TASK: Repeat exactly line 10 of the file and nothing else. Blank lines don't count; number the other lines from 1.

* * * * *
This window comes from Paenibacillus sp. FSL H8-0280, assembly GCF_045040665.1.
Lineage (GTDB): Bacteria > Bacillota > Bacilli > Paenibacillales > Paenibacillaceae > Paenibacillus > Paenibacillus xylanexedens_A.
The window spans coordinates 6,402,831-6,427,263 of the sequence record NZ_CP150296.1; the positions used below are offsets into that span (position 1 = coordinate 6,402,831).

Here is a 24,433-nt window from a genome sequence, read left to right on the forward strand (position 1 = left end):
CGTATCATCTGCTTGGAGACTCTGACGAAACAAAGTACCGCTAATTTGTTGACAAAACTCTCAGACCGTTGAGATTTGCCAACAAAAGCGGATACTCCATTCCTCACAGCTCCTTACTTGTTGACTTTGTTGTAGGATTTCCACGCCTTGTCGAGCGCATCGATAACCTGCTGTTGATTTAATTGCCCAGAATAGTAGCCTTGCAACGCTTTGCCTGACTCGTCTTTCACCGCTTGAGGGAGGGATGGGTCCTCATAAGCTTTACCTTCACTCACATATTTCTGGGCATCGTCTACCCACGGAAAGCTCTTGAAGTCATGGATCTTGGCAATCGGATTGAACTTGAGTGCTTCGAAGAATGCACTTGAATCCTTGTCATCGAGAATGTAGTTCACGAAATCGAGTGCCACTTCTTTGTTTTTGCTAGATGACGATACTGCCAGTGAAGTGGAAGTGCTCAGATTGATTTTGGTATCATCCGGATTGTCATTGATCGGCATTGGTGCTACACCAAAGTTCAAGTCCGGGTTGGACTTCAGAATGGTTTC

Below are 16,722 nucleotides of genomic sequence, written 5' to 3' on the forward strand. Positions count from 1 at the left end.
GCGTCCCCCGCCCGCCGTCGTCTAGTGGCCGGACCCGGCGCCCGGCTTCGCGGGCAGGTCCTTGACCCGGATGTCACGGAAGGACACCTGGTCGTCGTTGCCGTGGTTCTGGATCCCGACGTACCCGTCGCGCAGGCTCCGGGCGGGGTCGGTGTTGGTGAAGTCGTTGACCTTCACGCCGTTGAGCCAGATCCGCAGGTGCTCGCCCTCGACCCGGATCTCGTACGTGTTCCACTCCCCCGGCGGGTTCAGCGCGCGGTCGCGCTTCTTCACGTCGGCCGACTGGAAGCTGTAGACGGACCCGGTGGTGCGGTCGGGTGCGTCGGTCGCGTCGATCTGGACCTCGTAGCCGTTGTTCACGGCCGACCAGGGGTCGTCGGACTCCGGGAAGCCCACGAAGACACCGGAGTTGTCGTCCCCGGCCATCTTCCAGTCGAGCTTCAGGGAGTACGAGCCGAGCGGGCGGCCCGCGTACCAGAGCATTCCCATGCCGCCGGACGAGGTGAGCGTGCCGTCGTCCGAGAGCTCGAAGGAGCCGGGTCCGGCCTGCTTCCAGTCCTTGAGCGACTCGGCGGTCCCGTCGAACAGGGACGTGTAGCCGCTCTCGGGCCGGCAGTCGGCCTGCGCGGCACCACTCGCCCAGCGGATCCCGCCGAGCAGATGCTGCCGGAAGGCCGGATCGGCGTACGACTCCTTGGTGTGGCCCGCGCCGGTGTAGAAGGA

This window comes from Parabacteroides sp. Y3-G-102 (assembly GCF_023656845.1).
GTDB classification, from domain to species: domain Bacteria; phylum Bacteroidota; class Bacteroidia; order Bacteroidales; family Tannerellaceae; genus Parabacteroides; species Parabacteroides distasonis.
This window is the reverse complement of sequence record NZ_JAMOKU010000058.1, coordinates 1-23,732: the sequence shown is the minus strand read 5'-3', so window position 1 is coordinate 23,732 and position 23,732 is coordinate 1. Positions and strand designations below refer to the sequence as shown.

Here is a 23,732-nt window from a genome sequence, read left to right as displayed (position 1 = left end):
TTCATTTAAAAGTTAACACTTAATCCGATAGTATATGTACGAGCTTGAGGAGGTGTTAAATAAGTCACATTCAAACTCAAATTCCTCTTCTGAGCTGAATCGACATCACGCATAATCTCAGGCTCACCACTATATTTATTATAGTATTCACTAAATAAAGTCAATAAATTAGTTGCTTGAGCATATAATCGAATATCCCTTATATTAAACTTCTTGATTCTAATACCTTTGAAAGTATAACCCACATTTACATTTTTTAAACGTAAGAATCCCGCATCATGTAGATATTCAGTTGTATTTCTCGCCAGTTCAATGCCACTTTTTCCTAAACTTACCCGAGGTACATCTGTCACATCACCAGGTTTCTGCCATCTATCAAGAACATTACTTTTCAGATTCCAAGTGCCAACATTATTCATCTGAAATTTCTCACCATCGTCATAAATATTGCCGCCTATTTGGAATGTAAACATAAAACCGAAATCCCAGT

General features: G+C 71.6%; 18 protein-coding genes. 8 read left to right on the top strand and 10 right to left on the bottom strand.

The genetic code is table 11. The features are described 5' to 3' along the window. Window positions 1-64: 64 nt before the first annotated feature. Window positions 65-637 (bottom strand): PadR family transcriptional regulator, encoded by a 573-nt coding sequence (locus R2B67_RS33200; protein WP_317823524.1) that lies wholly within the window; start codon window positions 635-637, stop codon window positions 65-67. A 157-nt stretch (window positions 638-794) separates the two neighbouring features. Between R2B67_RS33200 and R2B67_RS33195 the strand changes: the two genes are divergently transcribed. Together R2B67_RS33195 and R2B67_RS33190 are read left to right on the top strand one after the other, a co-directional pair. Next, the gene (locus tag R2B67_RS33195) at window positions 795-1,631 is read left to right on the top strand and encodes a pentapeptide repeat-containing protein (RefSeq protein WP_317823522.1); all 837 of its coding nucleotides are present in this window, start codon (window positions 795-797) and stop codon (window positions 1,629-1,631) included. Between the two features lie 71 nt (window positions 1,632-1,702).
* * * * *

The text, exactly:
This window is the reverse complement of sequence record NZ_JAMOKU010000058.1, coordinates 1-23,732: the sequence shown is the minus strand read 5'-3', so window position 1 is coordinate 23,732 and position 23,732 is coordinate 1. Positions and strand designations below refer to the sequence as shown.